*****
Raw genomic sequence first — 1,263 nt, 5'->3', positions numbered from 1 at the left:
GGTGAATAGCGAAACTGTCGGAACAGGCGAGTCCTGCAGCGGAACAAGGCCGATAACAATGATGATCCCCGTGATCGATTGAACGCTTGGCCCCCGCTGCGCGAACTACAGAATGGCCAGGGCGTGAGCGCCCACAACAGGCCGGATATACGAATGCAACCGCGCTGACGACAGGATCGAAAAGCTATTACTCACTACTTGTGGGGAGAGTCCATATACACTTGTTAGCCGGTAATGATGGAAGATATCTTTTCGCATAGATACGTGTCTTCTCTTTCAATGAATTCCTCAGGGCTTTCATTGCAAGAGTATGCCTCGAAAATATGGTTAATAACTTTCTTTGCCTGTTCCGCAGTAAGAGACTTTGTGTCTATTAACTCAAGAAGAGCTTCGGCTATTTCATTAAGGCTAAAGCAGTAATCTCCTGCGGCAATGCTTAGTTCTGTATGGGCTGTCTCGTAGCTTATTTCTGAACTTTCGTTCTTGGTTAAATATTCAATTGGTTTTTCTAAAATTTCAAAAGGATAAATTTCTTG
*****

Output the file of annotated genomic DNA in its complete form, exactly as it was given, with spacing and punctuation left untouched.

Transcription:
Raw genomic sequence first — 1,263 nt, 5'->3', positions numbered from 1 at the left:
GGTGAATAGCGAAACTGTCGGAACAGGCGAGTCCTGCAGCGGAACAAGGCCGATAACAATGATGATCCCCGTGATCGATTGAACGCTTGGCCCCCGCTGCGCGAACTACAGAATGGCCAGGGCGTGAGCGCCCACAACAGGCCGGATATACGAATGCAACCGCGCTGACGACAGGATCGAAAAGCTATTACTCACTACTTGTGGGGAGAGTCCATATACACTTGTTAGCCGGTAATGATGGAAGATATCTTTTCGCATAGATACGTGTCTTCTCTTTCAATGAATTCCTCAGGGCTTTCATTGCAAGAGTATGCCTCGAAAATATGGTTAATAACTTTCTTTGCCTGTTCCGCAGTAAGAGACTTTGTGTCTATTAACTCAAGAAGAGCTTCGGCTATTTCATTAAGGCTAAAGCAGTAATCTCCTGCGGCAATGCTTAGTTCTGTATGGGCTGTCTCGTAGCTTATTTCTGAACTTTCGTTCTTGGTTAAATATTCAATTGGTTTTTCTAAAATTTCAAAAGGATAAATTTCTTG